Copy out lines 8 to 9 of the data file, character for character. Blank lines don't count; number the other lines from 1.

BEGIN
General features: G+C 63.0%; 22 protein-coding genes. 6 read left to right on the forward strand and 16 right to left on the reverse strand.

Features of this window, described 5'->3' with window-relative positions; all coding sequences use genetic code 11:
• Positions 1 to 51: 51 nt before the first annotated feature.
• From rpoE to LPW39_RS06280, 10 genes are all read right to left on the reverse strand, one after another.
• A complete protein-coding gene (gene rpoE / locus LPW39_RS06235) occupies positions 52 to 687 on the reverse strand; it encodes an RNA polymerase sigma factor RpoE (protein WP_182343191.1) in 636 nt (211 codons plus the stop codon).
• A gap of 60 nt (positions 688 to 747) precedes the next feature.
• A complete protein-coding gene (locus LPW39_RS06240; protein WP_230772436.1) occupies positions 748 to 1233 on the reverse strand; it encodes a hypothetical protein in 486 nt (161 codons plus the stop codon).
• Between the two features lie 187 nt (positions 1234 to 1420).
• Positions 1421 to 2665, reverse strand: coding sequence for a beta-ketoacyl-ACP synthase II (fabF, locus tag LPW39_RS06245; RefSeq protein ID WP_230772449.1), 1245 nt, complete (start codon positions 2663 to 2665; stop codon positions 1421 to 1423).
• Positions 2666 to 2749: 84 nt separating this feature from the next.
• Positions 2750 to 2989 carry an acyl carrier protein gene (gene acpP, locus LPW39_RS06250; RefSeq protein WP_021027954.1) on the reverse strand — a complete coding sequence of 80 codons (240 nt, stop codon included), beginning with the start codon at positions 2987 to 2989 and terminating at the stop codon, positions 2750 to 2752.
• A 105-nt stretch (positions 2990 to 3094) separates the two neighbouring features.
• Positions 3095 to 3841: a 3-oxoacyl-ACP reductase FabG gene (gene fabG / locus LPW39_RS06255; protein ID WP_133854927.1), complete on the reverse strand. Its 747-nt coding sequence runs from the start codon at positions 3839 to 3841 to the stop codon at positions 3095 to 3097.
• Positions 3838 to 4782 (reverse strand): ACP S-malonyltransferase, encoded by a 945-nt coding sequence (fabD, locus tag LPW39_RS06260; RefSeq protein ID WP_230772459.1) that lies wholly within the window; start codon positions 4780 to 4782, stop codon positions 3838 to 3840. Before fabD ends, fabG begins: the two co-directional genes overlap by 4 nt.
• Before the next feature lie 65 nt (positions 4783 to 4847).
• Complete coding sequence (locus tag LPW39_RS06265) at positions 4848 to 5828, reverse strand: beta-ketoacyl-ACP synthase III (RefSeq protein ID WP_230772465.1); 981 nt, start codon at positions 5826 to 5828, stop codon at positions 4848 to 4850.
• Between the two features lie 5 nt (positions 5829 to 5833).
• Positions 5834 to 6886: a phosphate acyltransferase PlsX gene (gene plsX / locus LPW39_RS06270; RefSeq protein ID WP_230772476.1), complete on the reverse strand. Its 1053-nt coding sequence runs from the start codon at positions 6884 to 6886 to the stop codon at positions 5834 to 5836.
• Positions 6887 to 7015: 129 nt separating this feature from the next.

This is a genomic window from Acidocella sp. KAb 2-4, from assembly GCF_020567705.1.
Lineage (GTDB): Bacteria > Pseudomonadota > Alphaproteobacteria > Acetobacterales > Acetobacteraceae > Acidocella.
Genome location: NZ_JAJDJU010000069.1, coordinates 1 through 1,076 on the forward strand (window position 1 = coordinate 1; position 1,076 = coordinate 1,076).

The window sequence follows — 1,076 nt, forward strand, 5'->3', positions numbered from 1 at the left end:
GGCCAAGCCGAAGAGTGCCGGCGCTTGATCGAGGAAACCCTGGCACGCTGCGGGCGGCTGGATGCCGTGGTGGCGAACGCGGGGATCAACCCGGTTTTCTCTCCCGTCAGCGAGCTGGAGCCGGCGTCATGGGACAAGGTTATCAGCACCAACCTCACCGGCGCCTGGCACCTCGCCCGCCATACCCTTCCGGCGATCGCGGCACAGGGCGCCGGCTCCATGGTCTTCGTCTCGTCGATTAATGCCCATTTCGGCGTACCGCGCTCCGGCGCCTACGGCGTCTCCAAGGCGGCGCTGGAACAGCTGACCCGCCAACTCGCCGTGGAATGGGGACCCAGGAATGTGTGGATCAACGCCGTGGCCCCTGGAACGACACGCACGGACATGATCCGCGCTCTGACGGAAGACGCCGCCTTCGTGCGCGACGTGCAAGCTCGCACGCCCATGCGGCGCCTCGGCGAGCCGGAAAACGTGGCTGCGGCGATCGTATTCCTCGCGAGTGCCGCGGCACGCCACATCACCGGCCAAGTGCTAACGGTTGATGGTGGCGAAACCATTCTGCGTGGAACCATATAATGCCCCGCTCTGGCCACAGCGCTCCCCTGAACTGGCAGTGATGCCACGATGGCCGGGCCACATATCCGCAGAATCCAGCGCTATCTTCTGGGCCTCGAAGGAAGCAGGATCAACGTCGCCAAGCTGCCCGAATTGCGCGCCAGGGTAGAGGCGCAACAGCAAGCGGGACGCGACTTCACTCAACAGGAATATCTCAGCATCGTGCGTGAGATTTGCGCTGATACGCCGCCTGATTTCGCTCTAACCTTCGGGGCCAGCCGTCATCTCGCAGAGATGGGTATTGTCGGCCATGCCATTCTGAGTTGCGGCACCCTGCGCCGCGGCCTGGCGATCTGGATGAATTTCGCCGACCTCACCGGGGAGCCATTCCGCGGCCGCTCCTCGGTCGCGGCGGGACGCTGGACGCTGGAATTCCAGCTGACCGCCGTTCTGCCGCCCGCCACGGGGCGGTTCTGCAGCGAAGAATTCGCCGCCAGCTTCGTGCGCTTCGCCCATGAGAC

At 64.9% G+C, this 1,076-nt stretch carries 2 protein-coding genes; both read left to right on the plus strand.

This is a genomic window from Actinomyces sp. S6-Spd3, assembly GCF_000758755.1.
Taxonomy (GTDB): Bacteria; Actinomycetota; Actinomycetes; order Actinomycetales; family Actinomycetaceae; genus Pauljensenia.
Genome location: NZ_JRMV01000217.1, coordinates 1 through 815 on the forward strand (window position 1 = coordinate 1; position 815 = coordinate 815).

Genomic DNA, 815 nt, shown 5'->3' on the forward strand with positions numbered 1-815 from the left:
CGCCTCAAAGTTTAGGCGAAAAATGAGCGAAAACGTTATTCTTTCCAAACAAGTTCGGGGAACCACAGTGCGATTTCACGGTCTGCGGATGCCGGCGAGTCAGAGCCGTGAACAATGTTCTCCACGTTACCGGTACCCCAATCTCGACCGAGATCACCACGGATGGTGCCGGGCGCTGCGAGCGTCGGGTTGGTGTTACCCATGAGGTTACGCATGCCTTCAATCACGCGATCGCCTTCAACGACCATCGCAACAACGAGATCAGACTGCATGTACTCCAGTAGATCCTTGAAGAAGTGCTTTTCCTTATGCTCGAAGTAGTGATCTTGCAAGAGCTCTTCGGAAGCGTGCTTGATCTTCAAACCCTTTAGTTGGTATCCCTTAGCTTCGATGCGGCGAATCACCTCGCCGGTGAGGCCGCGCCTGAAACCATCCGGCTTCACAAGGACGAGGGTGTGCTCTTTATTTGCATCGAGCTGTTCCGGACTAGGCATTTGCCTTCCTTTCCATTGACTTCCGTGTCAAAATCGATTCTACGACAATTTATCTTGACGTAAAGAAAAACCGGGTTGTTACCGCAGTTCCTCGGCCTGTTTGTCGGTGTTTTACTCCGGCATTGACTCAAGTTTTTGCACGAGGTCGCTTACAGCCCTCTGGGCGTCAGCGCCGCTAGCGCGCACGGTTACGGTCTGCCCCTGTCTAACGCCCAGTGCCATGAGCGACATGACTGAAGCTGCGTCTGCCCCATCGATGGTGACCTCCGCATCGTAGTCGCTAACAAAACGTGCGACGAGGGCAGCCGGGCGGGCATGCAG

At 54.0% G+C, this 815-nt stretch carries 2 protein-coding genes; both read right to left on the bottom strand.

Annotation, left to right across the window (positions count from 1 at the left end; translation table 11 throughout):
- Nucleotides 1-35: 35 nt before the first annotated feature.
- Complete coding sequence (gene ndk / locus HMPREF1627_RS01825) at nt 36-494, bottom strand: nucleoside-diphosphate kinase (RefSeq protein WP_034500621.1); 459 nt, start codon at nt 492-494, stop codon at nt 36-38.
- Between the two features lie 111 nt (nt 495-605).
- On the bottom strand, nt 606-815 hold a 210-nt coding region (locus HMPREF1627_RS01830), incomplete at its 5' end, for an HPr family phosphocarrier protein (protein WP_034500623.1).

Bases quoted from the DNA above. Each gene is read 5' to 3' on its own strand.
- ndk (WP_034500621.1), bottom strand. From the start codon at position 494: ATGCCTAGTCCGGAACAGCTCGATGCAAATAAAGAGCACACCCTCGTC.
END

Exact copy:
• Between the two features lie 187 nt (positions 1234 to 1420).
• Positions 1421 to 2665, reverse strand: coding sequence for a beta-ketoacyl-ACP synthase II (fabF, locus tag LPW39_RS06245; RefSeq protein ID WP_230772449.1), 1245 nt, complete (start codon positions 2663 to 2665; stop codon positions 1421 to 1423).